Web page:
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Pope Francis warns against those who use the Church for "rent"

Scenes of Pope Francis' trip to the Holy Land, in the West Bank on May 25th with Palestinian President Mahmoud Abbas.
Scenes of Pope Francis' trip to the Holy Land, in the West Bank on May 25th with Palestinian President Mahmoud Abbas.
Photo by PPO/Getty Images

In his daily homily today at the chapel of the Vatican's St. Martha guesthouse, Pope Francis warned against a mentality in the Church that merely uses the Body of Christ as something to rent, saying that many people fill the pews, but aren't truly committed to the faith. "The Church is not a house to rent, but it is a home to live in," Francis preached. The Pope went on to describe two groups of people. One group is so rigid that they fail to meet people where they are and reach out to others with the Gospel. “Uniformity, rigidity – these are hard. They do not have the freedom that the Holy Spirit gives,” the Pope said, “they confuse the Gospel that Jesus preached with their doctrine of equality.”.

“Christ never wanted His Church to be so rigid – never – and such as these, because of their attitude, do not enter the Church. They call themselves Christians, Catholics, but their attitude drives them away from the Church.”

The Pope then said that a second group also uses the Church for "rent," those who want to call themselves Catholic but who consciously remain attached to their own ideas and refuse to think with the mind of the Church, and who openly and knowingly reject Church teaching. “They enter the Church, but with this idea, with that ideology, and so their membership in the Church is partial,” Francis pointed out, “they have one foot out of the Church. The Church is not their home, not their own, either. They rent the Church at some point.”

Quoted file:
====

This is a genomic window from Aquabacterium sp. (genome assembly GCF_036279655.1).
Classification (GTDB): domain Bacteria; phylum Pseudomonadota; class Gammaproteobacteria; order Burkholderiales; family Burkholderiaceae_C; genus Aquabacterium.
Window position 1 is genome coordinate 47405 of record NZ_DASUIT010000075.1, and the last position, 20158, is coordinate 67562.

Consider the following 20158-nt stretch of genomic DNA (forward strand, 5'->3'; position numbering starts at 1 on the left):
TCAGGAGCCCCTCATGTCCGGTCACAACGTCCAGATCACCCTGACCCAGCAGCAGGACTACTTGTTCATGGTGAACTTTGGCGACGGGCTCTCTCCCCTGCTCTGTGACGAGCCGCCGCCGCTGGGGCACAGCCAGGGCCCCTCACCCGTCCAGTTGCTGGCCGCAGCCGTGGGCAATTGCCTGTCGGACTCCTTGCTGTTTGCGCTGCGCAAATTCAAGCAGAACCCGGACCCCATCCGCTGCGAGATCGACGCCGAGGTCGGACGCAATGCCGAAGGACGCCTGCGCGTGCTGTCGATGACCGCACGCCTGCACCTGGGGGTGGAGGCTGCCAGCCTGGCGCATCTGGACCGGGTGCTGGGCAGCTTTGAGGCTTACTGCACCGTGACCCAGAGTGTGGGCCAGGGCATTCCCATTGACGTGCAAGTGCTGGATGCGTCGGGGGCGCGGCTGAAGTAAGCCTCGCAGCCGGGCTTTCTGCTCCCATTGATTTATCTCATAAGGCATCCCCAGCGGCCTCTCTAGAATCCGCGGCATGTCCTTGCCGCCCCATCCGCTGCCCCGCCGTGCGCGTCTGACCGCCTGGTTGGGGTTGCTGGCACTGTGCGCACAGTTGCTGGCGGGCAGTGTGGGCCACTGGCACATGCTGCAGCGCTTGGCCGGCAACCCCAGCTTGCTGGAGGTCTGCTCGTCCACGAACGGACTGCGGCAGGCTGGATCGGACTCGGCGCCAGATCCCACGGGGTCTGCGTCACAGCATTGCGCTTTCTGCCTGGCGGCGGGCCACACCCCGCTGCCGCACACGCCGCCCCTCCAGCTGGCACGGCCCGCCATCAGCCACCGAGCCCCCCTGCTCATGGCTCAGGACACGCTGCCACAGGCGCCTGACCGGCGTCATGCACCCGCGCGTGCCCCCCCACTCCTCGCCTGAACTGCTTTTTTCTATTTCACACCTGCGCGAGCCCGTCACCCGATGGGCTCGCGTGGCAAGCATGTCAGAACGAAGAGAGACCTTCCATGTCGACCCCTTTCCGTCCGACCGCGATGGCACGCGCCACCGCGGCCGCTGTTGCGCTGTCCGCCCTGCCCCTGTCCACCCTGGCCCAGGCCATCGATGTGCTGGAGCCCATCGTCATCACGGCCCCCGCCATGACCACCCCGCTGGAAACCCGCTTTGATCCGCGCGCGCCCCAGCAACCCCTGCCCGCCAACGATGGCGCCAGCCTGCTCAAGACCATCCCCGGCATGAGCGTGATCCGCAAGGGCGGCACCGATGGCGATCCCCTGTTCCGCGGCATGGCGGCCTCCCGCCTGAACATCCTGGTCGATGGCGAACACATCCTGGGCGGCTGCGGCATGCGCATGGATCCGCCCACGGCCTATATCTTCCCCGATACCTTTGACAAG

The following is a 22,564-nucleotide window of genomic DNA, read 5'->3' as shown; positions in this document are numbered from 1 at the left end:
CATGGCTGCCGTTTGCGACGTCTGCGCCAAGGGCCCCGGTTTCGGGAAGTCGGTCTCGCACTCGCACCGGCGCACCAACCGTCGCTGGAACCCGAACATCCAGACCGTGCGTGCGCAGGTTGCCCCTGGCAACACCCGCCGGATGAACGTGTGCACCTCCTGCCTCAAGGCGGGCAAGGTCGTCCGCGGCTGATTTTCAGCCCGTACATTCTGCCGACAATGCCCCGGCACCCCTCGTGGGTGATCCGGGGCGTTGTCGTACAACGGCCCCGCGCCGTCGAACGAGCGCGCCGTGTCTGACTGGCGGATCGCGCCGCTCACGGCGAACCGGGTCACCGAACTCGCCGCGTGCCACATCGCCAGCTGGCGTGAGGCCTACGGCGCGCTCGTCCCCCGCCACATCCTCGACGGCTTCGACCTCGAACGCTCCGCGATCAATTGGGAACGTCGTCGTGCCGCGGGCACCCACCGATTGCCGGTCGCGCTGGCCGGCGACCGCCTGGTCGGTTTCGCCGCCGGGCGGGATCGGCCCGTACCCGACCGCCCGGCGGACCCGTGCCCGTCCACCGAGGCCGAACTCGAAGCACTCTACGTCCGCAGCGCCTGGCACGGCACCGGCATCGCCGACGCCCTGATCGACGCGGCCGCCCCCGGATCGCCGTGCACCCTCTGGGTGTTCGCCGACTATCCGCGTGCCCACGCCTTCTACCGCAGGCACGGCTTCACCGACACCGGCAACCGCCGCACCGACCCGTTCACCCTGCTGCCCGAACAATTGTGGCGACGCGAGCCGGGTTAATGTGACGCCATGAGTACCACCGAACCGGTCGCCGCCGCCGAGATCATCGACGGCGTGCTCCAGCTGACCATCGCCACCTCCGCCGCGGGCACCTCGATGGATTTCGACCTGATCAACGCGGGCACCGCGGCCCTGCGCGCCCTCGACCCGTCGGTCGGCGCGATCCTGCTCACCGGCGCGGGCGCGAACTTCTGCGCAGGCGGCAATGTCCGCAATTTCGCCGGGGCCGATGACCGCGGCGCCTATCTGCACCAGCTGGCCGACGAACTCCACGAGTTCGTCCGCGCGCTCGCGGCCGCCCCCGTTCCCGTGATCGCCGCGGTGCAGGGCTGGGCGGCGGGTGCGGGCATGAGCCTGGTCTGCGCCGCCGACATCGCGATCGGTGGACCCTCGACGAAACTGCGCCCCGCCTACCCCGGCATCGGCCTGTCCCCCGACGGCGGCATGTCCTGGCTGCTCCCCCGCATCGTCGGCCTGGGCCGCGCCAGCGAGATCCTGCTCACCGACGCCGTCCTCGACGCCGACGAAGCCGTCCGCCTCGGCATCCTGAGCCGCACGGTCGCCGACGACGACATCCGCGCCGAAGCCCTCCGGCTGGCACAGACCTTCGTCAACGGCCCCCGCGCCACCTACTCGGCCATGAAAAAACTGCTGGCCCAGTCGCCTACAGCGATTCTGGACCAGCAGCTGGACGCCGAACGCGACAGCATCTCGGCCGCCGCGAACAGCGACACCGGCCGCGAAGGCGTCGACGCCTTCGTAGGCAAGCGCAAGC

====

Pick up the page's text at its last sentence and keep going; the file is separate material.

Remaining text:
“Such as these have been with us from the beginning of the preaching of the Gospel: think of the Gnostics, whom the Apostle John beats so roundly, right? ‘We are ... yes, yes ... we are Catholics, but with these ideas - alternatives.’ They do not share that feeling of belonging to the Church.”

The Pope also railed against those who go to the Church, and may even be benefactors, but who do so for personal gain. “They strut their stuff as benefactors of the Church, and at the end, behind the table, they do their business. These, too, do not feel the Church as a mother, as their own,” Francis said. The Pope said that we must trust the Holy Spirit, who can accomplish "unity in diversity, freedom, and generosity." Docility to the Holy Spirit "is the virtue that will save us from being rigid, from being alternativists or exploitationists – or businessmen in the Church: being docile to the Holy Spirit.”